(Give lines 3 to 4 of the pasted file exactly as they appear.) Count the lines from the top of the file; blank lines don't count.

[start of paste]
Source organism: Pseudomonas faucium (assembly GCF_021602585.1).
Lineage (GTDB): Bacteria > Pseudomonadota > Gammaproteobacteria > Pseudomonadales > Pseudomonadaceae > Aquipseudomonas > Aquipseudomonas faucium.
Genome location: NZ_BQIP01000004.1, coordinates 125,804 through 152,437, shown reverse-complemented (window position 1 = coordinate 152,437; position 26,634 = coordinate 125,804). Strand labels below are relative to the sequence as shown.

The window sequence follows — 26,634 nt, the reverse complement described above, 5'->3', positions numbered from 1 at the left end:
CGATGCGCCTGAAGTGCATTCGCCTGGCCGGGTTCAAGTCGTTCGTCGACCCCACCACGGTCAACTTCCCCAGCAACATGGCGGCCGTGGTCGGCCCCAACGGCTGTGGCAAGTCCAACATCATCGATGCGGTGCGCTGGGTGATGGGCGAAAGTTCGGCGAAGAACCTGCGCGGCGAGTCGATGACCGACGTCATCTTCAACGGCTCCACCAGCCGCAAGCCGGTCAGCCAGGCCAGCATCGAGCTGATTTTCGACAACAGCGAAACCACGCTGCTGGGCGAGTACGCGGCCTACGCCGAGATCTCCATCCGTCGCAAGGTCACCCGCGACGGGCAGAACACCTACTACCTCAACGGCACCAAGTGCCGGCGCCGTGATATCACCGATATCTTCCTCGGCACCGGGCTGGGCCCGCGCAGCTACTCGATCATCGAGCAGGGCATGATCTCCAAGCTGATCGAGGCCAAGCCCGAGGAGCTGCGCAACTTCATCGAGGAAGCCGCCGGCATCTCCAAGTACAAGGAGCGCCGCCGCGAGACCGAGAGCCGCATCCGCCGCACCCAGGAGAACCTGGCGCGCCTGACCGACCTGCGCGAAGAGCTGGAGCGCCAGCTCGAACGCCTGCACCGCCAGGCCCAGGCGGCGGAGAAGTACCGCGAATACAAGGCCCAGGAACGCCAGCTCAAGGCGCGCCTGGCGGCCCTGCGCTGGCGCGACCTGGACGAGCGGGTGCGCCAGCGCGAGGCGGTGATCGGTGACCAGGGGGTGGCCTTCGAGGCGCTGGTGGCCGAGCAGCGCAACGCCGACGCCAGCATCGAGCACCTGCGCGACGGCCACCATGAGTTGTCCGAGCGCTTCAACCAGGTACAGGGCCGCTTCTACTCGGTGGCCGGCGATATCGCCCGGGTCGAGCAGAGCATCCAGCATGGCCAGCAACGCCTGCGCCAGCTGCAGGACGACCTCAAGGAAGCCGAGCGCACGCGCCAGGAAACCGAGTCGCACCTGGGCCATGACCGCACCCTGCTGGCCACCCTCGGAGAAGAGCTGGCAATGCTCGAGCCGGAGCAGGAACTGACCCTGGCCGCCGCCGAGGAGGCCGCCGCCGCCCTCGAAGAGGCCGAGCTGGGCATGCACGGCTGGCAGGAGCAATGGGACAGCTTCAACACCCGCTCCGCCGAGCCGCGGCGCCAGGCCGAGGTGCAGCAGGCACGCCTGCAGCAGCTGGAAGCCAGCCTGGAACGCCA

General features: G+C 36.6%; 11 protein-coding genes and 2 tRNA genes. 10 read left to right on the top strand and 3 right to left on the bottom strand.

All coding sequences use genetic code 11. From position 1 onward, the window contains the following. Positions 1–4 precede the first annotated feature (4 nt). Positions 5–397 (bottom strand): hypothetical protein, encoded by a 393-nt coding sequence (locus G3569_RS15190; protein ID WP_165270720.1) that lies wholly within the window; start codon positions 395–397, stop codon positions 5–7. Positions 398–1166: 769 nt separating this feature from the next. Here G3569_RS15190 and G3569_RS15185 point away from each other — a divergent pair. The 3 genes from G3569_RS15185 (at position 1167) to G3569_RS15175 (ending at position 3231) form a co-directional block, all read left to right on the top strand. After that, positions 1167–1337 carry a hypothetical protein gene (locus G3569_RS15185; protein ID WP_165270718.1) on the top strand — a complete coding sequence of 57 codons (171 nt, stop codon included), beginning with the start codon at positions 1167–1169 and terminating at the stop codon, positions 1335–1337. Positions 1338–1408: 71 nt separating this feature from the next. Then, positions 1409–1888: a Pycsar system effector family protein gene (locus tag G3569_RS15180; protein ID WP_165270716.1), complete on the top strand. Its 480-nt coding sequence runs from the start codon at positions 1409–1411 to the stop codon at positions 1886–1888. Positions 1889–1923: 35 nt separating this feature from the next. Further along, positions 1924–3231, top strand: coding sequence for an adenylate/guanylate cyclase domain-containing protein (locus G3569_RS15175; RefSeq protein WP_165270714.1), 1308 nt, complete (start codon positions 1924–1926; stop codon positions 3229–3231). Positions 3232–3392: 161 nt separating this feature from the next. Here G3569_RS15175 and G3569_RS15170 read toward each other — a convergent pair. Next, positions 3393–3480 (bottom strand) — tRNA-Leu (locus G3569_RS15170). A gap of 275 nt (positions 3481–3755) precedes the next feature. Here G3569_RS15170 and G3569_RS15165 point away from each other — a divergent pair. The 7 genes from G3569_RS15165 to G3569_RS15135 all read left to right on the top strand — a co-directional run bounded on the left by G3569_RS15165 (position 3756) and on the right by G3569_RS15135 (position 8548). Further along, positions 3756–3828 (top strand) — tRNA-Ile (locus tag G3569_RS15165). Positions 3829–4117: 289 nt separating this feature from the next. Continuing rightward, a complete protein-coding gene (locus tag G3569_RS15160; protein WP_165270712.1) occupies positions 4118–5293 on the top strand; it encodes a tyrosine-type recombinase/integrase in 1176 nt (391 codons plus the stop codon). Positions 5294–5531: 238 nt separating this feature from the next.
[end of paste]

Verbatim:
Genome location: NZ_BQIP01000004.1, coordinates 125,804 through 152,437, shown reverse-complemented (window position 1 = coordinate 152,437; position 26,634 = coordinate 125,804). Strand labels below are relative to the sequence as shown.

The window sequence follows — 26,634 nt, the reverse complement described above, 5'->3', positions numbered from 1 at the left end: